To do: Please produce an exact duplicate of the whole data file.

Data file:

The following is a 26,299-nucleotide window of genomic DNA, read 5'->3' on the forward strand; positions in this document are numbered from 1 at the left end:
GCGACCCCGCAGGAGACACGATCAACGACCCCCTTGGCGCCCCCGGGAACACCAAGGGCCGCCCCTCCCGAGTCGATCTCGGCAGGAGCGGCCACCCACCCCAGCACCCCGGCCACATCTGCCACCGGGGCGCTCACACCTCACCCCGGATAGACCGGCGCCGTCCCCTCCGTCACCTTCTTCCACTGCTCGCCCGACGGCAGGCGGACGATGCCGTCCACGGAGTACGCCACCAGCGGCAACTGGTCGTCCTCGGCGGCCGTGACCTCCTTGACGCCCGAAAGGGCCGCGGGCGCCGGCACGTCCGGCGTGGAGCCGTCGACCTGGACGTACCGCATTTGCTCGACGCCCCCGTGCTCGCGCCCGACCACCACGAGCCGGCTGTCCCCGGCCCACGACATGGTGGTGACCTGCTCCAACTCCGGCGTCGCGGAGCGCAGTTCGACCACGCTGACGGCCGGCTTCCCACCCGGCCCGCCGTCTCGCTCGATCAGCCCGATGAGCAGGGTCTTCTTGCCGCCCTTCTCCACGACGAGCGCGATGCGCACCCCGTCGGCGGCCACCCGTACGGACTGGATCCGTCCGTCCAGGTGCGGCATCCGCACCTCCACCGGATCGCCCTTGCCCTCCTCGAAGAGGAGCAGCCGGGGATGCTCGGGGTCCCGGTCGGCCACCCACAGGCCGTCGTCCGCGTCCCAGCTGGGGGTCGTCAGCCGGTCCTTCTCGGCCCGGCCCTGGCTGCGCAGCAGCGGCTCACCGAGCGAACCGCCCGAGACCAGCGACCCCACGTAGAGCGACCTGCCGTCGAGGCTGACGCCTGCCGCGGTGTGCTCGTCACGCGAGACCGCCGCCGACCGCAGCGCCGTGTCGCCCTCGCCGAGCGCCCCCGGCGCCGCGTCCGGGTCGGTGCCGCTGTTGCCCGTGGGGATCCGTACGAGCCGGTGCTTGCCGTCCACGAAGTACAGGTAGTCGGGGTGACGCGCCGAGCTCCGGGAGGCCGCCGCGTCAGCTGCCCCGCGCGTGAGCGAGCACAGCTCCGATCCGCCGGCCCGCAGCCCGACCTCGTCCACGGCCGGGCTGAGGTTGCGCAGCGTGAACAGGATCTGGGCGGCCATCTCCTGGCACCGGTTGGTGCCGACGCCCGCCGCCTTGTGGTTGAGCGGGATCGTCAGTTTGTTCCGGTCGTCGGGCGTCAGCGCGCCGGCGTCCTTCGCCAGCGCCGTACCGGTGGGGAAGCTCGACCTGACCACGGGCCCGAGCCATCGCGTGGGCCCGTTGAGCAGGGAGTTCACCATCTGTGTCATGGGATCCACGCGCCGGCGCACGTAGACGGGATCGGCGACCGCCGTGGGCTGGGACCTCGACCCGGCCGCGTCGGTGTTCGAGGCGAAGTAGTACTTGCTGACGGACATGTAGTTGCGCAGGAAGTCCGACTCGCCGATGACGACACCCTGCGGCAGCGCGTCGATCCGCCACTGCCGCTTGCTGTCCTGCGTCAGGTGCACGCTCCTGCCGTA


The following is a 26,299-nucleotide window of genomic DNA, read 5'->3' on the forward strand; positions in this document are numbered from 1 at the left end:
GCGACCCCGCAGGAGACACGATCAACGACCCCCTTGGCGCCCCCGGGAACACCAAGGGCCGCCCCTCCCGAGTCGATCTCGGCAGGAGCGGCCACCCACCCCAGCACCCCGGCCACATCTGCCACCGGGGCGCTCACACCTCACCCCGGATAGACCGGCGCCGTCCCCTCCGTCACCTTCTTCCACTGCTCGCCCGACGGCAGGCGGACGATGCCGTCCACGGAGTACGCCACCAGCGGCAACTGGTCGTCCTCGGCGGCCGTGACCTCCTTGACGCCCGAAAGGGCCGCGGGCGCCGGCACGTCCGGCGTGGAGCCGTCGACCTGGACGTACCGCATTTGCTCGACGCCCCCGTGCTCGCGCCCGACCACCACGAGCCGGCTGTCCCCGGCCCACGACATGGTGGTGACCTGCTCCAACTCCGGCGTCGCGGAGCGCAGTTCGACCACGCTGACGGCCGGCTTCCCACCCGGCCCGCCGTCTCGCTCGATCAGCCCGATGAGCAGGGTCTTCTTGCCGCCCTTCTCCACGACGAGCGCGATGCGCACCCCGTCGGCGGCCACCCGTACGGACTGGATCCGTCCGTCCAGGTGCGGCATCCGCACCTCCACCGGATCGCCCTTGCCCTCCTCGAAGAGGAGCAGCCGGGGATGCTCGGGGTCCCGGTCGGCCACCCACAGGCCGTCGTCCGCGTCCCAGCTGGGGGTCGTCAGCCGGTCCTTCTCGGCCCGGCCCTGGCTGCGCAGCAGCGGCTCACCGAGCGAACCGCCCGAGACCAGCGACCCCACGTAGAGCGACCTGCCGTCGAGGCTGACGCCTGCCGCGGTGTGCTCGTCACGCGAGACCGCCGCCGACCGCAGCGCCGTGTCGCCCTCGCCGAGCGCCCCCGGCGCCGCGTCCGGGTCGGTGCCGCTGTTGCCCGTGGGGATCCGTACGAGCCGGTGCTTGCCGTCCACGAAGTACAGGTAGTCGGGGTGACGCGCCGAGCTCCGGGAGGCCGCCGCGTCAGCTGCCCCGCGCGTGAGCGAGCACAGCTCCGATCCGCCGGCCCGCAGCCCGACCTCGTCCACGGCCGGGCTGAGGTTGCGCAGCGTGAACAGGATCTGGGCGGCCATCTCCTGGCACCGGTTGGTGCCGACGCCCGCCGCCTTGTGGTTGAGCGGGATCGTCAGTTTGTTCCGGTCGTCGGGCGTCAGCGCGCCGGCGTCCTTCGCCAGCGCCGTACCGGTGGGGAAGCTCGACCTGACCACGGGCCCGAGCCATCGCGTGGGCCCGTTGAGCAGGGAGTTCACCATCTGTGTCATGGGATCCACGCGCCGGCGCACGTAGACGGGATCGGCGACCGCCGTGGGCTGGGACCTCGACCCGGCCGCGTCGGTGTTCGAGGCGAAGTAGTACTTGCTGACGGACATGTAGTTGCGCAGGAAGTCCGACTCGCCGATGACGACACCCTGCGGCAGCGCGTCGATCCGCCACTGCCGCTTGCTGTCCTGCGTCAGGTGCACGCTCCTGCCGTA